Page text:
Ah, wintertime. It’s cold, snowy and as soon as Christmas is over, it can be pretty glum. After all, there is usually a
good four months left of winter after the holiday season, and sometimes kids need a little excitement to sustain them until spring. This is especially the case if a little one has a birthday in the chilly winter season. Just follow this quick guide and you’ll be set for an easy, fabulous winter birthday party.
Snowmen - What you’ll need (per child): Three Styrofoam balls (small, medium and large); two toothpicks or wooden dowels; 1” piece of orange pipe cleaner; two eyes; one hat; one black marker; one brown pipe cleaner; one, 6” X 1/2” strip of red felt; glue; scissors.
How to do it: Connect the three Styrofoam balls with the toothpicks or wooden dowels; ensure the largest ball is on the bottom and the smallest ball on the top. Snip each end of the red piece of felt to fray the ends, and then tie around the neck of the snowman. Place the hat on top of the head, make two dots with the black marker indicating where the eyes should go. Remove the hat, then glue the eyes on the snowman’s face. Take the piece of orange pipe cleaner, fold it in half to make it come to a point and insert in the head of the snowman to make a nose. Draw a series of black dots to make a coal mouth, then coal buttons down the middle of the medium ball as well. Lastly, glue the hat on the snowman’s head.
Snowflake mobile - What you’ll need (per child): Six pieces of white paper, cut in half; two, 6” wooden dowels; clear string; scissors; water color paint; glitter glue.
How to do it: Connect the wooden dowels in a + shape and secure with the string. Cut out 12 snowflakes of different sizes. Decorate the snowflakes with water color paint and glitter glue. When dry, attach one end of a piece of string to a snowflake, then attach the other to the end of the wooden dowel. Repeat with each snowflake, attaching three snowflakes to each quarter of the + with varying lengths of string. Tie a piece of string to the middle of the + so the kids can hang them up when they get home!
Try classic sugar cookies cut into a variety of shapes. Snowmen, snowflakes, Christmas trees and stars can be decorated with colorful icing and candies. To make it extra special, prepare bowls of multi-colored icing, sprinkles and candies, then let the kids decorate their own cookies.
Sliced veggies with dip. Instead of the usual dips, try something different like tzatziki or hummus.
Sliced fruit with dip. Mix plain yogurt with brown sugar to sweeten and dip fruit in it for a healthy treat!
Try Chinese take-out boxes (available at Michaels). They come in an assortment of colors, and are easily decorated with glitter, glue and paint. Fill them with winter-themed stickers (snowmen, snowflakes). Or if you get the kids to decorate their own cookies, you can wrap them up and put them in the take-out box.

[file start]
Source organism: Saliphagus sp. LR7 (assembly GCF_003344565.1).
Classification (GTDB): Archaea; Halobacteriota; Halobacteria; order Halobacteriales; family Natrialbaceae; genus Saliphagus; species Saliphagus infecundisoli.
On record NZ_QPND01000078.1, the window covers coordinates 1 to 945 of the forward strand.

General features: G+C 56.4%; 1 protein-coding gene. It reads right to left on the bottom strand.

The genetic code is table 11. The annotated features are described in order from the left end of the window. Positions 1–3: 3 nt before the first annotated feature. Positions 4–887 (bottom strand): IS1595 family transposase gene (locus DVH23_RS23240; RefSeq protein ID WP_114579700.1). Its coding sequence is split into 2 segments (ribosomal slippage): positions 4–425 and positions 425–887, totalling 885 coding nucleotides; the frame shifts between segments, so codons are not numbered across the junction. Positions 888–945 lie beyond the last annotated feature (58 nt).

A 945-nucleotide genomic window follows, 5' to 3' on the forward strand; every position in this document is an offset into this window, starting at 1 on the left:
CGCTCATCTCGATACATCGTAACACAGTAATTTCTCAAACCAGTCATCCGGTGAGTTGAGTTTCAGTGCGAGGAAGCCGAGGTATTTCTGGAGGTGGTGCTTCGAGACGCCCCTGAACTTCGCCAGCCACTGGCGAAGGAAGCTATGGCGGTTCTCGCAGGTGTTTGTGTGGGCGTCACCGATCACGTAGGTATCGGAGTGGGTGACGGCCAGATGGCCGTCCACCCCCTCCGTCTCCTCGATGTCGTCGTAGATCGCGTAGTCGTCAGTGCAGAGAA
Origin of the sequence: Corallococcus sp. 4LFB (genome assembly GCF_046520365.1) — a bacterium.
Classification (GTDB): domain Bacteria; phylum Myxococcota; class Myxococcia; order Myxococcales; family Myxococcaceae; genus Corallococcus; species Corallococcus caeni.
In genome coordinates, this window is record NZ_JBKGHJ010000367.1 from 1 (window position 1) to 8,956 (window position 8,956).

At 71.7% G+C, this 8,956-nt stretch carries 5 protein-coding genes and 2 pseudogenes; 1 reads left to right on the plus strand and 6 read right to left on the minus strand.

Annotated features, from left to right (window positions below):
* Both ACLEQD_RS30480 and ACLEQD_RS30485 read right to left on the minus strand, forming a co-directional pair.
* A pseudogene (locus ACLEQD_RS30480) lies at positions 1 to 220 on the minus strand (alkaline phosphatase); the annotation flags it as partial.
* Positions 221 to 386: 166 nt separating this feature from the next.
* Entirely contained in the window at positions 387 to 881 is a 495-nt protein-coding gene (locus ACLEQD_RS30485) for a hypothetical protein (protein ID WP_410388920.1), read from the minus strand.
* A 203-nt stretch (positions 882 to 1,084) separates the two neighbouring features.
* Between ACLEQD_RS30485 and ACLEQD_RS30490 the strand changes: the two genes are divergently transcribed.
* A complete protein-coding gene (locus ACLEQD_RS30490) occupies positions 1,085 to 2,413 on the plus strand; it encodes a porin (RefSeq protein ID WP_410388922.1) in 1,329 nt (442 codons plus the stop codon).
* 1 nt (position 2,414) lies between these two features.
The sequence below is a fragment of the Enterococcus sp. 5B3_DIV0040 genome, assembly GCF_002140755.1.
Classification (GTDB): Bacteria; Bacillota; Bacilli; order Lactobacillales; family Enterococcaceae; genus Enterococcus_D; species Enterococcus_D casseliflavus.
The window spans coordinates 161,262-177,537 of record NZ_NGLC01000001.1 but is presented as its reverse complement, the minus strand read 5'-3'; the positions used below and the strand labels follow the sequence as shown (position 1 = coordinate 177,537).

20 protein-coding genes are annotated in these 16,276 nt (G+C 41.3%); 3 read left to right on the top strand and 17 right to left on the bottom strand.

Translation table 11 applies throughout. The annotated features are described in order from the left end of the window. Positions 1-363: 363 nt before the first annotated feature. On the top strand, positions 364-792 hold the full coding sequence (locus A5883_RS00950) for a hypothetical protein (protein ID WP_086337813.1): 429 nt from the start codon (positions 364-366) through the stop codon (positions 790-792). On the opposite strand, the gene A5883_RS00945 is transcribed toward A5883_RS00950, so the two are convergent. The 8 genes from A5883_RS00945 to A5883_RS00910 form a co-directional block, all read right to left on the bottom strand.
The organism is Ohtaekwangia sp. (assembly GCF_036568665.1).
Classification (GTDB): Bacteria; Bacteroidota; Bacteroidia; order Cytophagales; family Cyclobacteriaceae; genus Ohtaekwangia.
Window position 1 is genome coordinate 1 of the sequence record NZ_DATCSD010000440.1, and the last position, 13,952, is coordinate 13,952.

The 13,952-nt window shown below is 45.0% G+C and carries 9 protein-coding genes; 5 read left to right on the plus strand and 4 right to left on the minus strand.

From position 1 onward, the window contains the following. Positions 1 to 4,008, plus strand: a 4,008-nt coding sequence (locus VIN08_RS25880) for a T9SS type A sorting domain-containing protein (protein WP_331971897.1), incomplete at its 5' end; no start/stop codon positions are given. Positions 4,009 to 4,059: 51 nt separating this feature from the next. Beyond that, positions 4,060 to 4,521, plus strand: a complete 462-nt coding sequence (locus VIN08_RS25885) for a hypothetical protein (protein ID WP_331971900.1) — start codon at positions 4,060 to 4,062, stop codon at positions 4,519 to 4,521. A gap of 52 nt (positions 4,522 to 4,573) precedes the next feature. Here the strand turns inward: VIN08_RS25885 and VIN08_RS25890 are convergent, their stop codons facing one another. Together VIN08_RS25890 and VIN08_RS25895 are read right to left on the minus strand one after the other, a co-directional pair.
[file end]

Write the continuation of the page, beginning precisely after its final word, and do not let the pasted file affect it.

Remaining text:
Take a unique approach to invitations by cutting out a 6” X 6” piece of white foam for each invitation. Create a 1” border around the outside by decorating it with foam cut-outs, markers, paint and glitter glue. Stick with the winter theme by using silver and blue colors, snowflakes and snowmen.
Between doing crafts and snacking, send the kids outside for a snowman making contest (weather permitting). Make sure beforehand that all kids have warm clothes on and have some extra gloves and hats available just in case. Prepare a box of supplies for the kids to use (scarves, twigs, carrots, watering cans (filled with water), and anything else you may have around the house) and let them work their magic. When everyone is done, judge each snowman on creativity, and award a prize, such as a coloring book, to the creator of the best one. Give small runner-up prizes to each participant. Other outdoor activities to do include: cold potato game (as in ‘Hot Potato’), and a snowball relay race. After the snowman making contest, let the kids warm up with hot chocolate and a movie. It will help everyone wind down, including you!
For party-goers who feel the Need for Speed...
Dana Wheatley shares information about three of Calgary’s 17 toboggan hills; these hills each provide different toboggan experiences for all your little partiers.
Confederation Park – 2800, 10 Street NW (north side of park immediately west of Rosemont Community Centre). This would be a good choice if your kids were on the younger side, as it is unlikely to be overrun with big kids.
Prairie Winds Park – 223 Castleridge Boulevard (north side hill). It's high and fairly steep, which will be a big hit with older kids.
Glendale Park – 25 Avenue and 45 Street SW (west side). It has a variety of different kinds of runs so younger kids can be playing safely not too far from where bigger kids are enjoying the slopes. Dana shares more info about these hills, plus important toboggan safety tips in her article ‘Toboggan Fun for the Whole Family.’
Stephanie is a freelance writer specializing in travel and food writing. For more information, visit www.stephaniearsenault.ca.
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